Inspectors have called on North Wales Police to improve on how it deals with investigating corruption and mental health problems within the force.
Her Majesty’s Inspectorate of Constabulary said it only had ”limited capacity” to seek out misconduct and corruption among its own ranks. The report also called on the force to do more to recognise ill-health and stress at work.
But the region’s police and crime commissioner hit out at the findings as inaccurate. Arfon Jones said the force was ”having to make a significant amount of investment of both time and resources just to respond to the inspection regime.”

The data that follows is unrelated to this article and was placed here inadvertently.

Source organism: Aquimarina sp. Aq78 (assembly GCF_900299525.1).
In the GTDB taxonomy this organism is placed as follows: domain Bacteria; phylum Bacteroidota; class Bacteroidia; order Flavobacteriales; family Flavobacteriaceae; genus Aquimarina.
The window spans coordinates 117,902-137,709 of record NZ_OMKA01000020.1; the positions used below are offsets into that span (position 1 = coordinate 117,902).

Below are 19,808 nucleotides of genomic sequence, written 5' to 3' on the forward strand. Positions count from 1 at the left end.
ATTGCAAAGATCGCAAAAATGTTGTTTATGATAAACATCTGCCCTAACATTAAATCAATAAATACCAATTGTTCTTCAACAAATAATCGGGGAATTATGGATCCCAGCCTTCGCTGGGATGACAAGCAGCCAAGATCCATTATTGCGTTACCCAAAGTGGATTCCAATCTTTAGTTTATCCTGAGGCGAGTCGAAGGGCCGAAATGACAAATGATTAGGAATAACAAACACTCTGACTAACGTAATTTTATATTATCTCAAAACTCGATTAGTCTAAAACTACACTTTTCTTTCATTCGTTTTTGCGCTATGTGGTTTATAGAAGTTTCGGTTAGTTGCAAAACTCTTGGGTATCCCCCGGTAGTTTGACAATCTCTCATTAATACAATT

The HMIC commended North Wales Police for its zero-tolerance approach to sexually-motivated misconduct and treating the public it serves with fairness and respect. But the report called on the force to review its anti-corruption unit, create a new strategy to identify risks to its integrity and improve workforce access to health services, as well as improving how it manages the performance of its staff.
Mr Jones, who took over as PCC in May, told BBC Wales: ”I don’t believe the ‘requires improvement’ judgement reflects the tremendous work carried out across north Wales on a daily basis to keep our communities safe.”
Across England and Wales, the HMIC said that in two years, more than 300 officers had been accused of using their roles for sexual gain, now considered the most serious form of corruption.
Among the other Welsh forces, Dyfed Powys Police was told to improve how it treats people with fairness and respect and ensuring its officers behave ethically and lawfully.